Adam finds Andrea getting ready to leave, and tries to apologize for everybody else. Not the right approach. "And what's your excuse, asshole?" Still not thinking clearly, he points out the problem, which is that those guys thought they were together, "or something." "So what? I'm not good enough for your scrawny virgin ass? That's fucked up." Any further attempts to calm him down are met with resentment of his entire family, about which Adam cannot know and thus Andrea will not explain.
Left all alone with his virginity, Adam calls his mom like a hundred times, but she's down in the pool hall, fucking on the old couch so intensely she can't even hear the phone ring. Paul's free, though, so he shows up totally drunk: "You did the right thing," he slurs. "Those kids are plastered."
Paul has Adam in the driver's seat, and for a second he's like, "My punishment is driving myself home?" No, in fact it's a cost/benefit analysis based on whether a fourteen-year-old terrified virgin is a scarier or less scary driver than a man who has just had five glasses of thirty-year scotch ("That's like 150 years of drinks!"), and Paul's impaired judgment, for better or worse, has decided this is down to Adam: "Just don't go over fifteen miles per hour, don't make any left turns, and stop at anything red. It's okay, buddy. I'm right here."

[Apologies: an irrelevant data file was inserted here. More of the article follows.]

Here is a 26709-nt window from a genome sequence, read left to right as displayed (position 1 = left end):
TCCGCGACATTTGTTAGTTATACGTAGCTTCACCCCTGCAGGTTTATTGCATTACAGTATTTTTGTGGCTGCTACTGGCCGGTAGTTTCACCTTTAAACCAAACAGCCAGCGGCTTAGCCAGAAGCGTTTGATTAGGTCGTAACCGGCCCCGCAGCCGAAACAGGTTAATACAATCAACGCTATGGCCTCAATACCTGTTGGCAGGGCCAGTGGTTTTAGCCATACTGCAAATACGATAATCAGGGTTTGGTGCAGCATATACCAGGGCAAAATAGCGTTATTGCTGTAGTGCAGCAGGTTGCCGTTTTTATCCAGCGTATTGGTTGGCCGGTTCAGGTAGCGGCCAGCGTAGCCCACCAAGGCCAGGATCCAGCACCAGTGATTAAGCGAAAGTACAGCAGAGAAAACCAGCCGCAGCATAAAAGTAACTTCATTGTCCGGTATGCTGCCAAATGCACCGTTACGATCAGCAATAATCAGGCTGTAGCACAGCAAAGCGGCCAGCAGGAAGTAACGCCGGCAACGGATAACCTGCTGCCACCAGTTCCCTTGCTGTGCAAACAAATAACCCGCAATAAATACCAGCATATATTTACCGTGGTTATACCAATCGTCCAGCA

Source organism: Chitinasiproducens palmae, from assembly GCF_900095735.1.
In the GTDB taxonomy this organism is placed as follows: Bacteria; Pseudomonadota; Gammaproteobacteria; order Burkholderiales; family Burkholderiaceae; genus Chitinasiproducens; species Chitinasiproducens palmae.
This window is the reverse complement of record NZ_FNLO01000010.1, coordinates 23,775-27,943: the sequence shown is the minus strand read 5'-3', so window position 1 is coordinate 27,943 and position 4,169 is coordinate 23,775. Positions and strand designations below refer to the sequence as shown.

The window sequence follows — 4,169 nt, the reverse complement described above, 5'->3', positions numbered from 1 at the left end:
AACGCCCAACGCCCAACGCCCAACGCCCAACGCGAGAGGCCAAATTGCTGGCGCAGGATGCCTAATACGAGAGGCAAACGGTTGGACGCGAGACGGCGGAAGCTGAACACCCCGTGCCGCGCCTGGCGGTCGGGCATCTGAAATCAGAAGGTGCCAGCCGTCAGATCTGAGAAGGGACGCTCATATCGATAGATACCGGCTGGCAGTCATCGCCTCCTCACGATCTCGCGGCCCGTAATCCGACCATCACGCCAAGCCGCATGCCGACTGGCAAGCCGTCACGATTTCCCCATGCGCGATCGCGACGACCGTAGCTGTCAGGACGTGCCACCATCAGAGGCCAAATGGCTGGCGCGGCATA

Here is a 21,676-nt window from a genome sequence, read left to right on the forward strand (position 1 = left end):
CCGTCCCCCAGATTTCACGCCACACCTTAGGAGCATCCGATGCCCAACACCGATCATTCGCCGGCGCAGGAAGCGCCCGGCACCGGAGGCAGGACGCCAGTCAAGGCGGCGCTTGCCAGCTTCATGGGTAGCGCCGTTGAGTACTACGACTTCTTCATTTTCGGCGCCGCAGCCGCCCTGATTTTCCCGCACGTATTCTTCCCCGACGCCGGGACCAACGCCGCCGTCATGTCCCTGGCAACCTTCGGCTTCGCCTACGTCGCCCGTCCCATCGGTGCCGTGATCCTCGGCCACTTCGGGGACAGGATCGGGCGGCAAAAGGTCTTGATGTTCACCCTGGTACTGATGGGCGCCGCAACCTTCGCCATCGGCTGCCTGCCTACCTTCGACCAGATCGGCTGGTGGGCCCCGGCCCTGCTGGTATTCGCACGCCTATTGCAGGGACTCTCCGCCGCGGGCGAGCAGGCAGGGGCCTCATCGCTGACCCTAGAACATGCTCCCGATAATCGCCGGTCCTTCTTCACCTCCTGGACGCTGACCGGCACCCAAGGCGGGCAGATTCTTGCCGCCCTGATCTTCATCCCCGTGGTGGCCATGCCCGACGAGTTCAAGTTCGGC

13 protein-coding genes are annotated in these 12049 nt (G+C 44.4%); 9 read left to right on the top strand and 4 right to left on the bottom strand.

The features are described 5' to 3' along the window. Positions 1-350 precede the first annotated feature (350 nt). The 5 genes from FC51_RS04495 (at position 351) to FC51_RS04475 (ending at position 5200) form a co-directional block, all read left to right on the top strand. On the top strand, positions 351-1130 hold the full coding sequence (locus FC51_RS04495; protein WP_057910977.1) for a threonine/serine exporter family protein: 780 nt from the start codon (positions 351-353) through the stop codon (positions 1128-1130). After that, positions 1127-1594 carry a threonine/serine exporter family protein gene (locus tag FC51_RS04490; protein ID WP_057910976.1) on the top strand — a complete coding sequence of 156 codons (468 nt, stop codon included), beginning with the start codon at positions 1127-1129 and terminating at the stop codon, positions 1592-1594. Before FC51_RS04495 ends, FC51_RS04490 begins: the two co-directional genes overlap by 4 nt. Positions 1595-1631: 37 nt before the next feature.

Fast-forward to about a minute later, when Adam has crashed his drunk father's car into a tree and they're both at the hospital. Cathy wakes from her slumber at the bottom of her pool, notices that Adam has called eleven times which is eleven times more than usual, and then listens to just a voicemail asking her to pick him up before she's off. Lenny offers to come with, but she's like, "To pick up my son?"
Somewhere in the middle of this -- the latest punishment for her attempts to be irrational, of course; an ongoing theme that speaks to how far her guilt goes for everything -- she realizes that she needs to at least break up with Lenny because her life is totally out of control. The lies take on their own life, and what was for protection becomes a newer weapon. "I'm a mom, and I need to act like one. I can't do this."